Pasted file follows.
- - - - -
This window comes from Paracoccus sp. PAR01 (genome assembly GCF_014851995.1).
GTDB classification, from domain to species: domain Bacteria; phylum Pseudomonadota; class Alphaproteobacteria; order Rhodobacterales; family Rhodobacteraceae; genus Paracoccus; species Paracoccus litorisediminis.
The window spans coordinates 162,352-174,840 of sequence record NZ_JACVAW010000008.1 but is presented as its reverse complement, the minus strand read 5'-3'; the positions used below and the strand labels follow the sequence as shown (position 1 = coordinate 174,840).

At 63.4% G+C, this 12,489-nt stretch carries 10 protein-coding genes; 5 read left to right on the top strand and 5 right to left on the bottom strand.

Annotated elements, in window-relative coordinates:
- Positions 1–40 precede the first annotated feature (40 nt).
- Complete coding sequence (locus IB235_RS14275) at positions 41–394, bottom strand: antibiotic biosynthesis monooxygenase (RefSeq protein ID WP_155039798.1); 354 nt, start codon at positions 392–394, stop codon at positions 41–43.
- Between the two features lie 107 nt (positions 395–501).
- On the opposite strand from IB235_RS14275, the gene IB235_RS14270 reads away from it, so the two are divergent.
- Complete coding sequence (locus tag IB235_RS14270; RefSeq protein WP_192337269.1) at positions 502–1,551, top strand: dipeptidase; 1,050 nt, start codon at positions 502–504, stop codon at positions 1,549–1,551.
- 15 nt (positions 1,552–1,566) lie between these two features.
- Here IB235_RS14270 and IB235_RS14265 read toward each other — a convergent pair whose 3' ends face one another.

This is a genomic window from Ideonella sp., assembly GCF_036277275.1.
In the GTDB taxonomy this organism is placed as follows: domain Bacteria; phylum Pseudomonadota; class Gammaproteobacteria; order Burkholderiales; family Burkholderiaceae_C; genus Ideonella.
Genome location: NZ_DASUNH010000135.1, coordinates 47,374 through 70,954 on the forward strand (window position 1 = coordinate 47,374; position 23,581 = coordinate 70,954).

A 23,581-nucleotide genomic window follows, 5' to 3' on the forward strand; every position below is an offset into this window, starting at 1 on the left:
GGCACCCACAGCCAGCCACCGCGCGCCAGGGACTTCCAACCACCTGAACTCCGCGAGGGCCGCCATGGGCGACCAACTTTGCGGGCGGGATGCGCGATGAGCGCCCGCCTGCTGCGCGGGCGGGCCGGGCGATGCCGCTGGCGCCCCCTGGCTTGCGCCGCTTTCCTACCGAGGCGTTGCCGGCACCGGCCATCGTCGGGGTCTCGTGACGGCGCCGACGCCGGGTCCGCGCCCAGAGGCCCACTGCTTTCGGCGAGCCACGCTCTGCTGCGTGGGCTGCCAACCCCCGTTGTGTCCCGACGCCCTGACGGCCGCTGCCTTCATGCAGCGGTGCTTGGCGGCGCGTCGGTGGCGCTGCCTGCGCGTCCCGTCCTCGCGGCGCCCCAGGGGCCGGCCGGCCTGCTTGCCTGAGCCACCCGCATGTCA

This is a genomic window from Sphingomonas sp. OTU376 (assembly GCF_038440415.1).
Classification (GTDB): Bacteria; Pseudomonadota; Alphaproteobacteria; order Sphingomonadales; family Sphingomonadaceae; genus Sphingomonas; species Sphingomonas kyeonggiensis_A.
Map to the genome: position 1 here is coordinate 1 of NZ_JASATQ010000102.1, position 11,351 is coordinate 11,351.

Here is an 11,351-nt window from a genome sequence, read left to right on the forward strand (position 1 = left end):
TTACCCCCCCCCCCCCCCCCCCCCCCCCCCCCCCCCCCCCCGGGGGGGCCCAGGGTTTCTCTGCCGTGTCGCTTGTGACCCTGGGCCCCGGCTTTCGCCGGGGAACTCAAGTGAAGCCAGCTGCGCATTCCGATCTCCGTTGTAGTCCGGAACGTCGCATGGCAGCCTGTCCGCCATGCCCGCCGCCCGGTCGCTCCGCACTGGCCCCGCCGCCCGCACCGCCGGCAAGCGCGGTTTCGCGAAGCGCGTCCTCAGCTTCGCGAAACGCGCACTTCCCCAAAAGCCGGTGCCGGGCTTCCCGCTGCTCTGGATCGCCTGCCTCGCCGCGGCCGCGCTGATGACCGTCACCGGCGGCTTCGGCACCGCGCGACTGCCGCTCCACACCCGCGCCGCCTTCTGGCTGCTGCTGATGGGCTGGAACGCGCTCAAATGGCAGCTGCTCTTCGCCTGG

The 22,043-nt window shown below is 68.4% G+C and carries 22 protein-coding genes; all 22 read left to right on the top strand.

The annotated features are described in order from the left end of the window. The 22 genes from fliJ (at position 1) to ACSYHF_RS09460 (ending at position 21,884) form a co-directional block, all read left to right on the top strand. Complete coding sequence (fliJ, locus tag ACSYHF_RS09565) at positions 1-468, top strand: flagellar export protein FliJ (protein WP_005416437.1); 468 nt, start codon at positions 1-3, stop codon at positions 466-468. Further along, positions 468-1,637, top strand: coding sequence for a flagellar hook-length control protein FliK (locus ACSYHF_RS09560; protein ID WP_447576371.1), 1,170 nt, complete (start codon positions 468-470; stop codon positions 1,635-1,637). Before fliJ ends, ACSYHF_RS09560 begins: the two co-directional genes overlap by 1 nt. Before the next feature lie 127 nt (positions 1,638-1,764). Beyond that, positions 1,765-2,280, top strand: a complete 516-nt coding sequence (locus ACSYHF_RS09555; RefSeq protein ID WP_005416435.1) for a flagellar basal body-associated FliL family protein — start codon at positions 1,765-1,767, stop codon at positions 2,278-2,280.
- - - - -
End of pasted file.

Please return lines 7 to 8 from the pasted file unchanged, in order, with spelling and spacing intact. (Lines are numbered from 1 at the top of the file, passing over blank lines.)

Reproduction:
- Complete coding sequence (locus IB235_RS14275) at positions 41–394, bottom strand: antibiotic biosynthesis monooxygenase (RefSeq protein ID WP_155039798.1); 354 nt, start codon at positions 392–394, stop codon at positions 41–43.
- Between the two features lie 107 nt (positions 395–501).